The Call of the Wild, White Fang

The Call of the Wild, White Fang

Paperback(Mass Market Paperback - Reissue)

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The Call Of The Wild is the  story of Buck, a dog stolen from his home and thrust  into the merciless life of the Arctic north to  endure hardship, bitter cold, and the savage  lawlessness of man and beast. White Fang  is the adventure of an animal — part dog, part  wolf —turned vicious by cruel abuse, then  transformed by the patience and affection of one man.

  Jack London's superb ability as a storyteller and  his uncanny understanding of animal and human  natures give these tales a striking vitality and  power, and have earned him a reputation as a  distinguished American writer.

Product Details

ISBN-13: 9780553212334
Publisher: Random House Publishing Group
Publication date: 02/28/1991
Series: Bantam Classics Series
Edition description: Reissue
Pages: 296
Sales rank: 201,202
Product dimensions: 4.20(w) x 6.90(h) x 0.63(d)
Age Range: 11 - 13 Years

About the Author

Jack London (1876–1916) was born John Chaney in Pennsylvania, USA. In 1896 he was caught up in the gold rush to the Klondike River in northwest Canada, which became the inspiration for The Call of the Wild (1903) and White Fang (1906). London is one of the most widely read writers in the world.

Read an Excerpt

Chapter 1

Excerpted from "Call of The Wild, White Fang"
by .
Copyright © 1991 Jack London.
Excerpted by permission of Random House Publishing Group.
All rights reserved. No part of this excerpt may be reproduced or reprinted without permission in writing from the publisher.
Excerpts are provided by Dial-A-Book Inc. solely for the personal use of visitors to this web site.

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The Call of the Wild, White Fang 5 out of 5 based on 0 ratings. 7 reviews.
Guest More than 1 year ago
This book, published by Bantam Classics, is a combination of two of Jack London¿s greatest fictitious works The Call of the Wild and White Fang. Both novellas deal with the idea of survival of the fittest, and both have a recurring theme of fighting for dominance. Both also have a dog as the main character, and the reader gets to follow these dogs as they fight to stay alive in the Yukon wilderness. In The Call of the Wild, the main character is a dog named Buck, a big St. Bernard-Scotch shepherd dog mix. He starts off life in the Santa Clara valley in California , where he leads a leisurely, relaxing life, only to have it snatched away from him when a worker in his owner¿s house sells him to a man heading north for gold in the Yukon . The rest of the story is all about Buck¿s struggle to gain dominance over not just the other dogs, but life itself. In White Fang, London took the first five chapters to even introduce the main character, White Fang. The way he writes it, however, caught my attention and held it, despite the fact that I didn¿t even know who the story was really about yet. Once you meet White Fang, the story becomes all about his struggles in life, especially with man. He was born a wild and free wolf, so being thrust into the busy and confining world of the Indians was a shock he never quite got over. He is bought and sold to various men seeking gold in the Alaskan wilderness, until he lands with a dog fighter named ¿Beauty Smith¿. The rest of the novella explains White Fang¿s hardships at the hands of this dog fighter, and his life afterwards. Both stories have very similar themes, and use many of the same writing elements. Both stories devote many a page to helping the reader understand the capacity of the dogs¿ thinking and reasoning, because it is essential to the themes of the stories. The way London describes the dogs¿ reasoning process is very unique. He helps you understand why the dog acts or behaves a certain way, through his explanation of their thought process. He describes ¿laws¿ that the dogs either just know, or learn along the way, such as Buck¿s ¿Law of Club and Fang¿, which describes the relationship between the men and the sled-dogs. Both stories are very realistic, and nothing is sugar-coated. One thing London does that I really enjoyed in both stories, is his extremely vivid descriptions of places and characters, inside and out. An example of this is: ¿Beauty Smith enjoyed the task. He delighted in it. He gloated over his victim, and his eyes flamed dully, as he swung the whip or club and listened to White Fang¿s cries of pain and to his helpless bellows and snarls. For Beauty Smith was cruel in the way that cowards are cruel¿Denied the expression of power amongst his own kind, he fell back upon the lesser creatures and there vindicated the life that was in him.¿ The description goes on to explain why Beauty Smith was like this, and so forth and so on, until you have a very thorough understanding of Beauty Smith and his motives, thus understanding the story better. I really enjoyed both stories, and the convenience of having them both in one book. I would recommend this book to anyone who either has read Jack London before, or enjoys realism and stories of survival and fullness of spirit.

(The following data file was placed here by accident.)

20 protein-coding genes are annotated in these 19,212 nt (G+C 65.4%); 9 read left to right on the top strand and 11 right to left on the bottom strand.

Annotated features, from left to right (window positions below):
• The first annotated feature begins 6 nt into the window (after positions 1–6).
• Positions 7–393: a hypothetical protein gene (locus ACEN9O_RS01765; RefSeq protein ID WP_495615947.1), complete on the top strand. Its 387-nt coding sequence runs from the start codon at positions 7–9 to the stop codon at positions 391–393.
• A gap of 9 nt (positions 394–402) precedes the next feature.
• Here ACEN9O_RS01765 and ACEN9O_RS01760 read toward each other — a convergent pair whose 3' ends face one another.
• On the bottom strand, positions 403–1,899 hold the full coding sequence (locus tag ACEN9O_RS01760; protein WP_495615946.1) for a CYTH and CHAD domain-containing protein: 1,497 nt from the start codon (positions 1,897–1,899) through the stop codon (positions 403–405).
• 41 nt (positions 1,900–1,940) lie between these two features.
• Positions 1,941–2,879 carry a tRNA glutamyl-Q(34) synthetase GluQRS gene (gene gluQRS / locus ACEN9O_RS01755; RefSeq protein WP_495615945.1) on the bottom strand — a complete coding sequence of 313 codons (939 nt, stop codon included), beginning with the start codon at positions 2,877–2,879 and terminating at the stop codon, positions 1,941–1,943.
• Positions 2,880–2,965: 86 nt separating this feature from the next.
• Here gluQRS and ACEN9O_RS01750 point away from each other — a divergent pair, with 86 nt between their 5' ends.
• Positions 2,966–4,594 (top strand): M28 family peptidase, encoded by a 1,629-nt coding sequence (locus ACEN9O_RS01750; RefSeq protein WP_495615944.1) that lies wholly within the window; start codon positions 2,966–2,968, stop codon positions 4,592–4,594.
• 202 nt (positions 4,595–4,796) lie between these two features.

Anonymous More than 1 year ago
Excellent book to many word to explain it
manirul01 More than 1 year ago
Anonymous More than 1 year ago
Tiger ; She let herself be pushed hard enough to stumbled and be flipped over. Her paws almost instantly moved to cover her underside. "Remember , when your opponent has flipped you over or your stumbled and fell on your back that you use your paws to protect yourself and get up quickly ," she meowed. She swiftly got up and used the move again , this time flipped him over onto his back.
Anonymous More than 1 year ago
Anonymous More than 1 year ago
He drawls up his inner strngth and pushed you hard ebough to make you stumble
Anonymous More than 1 year ago
(Pick up where we left off... stupid B&N theyre trying to stop rp))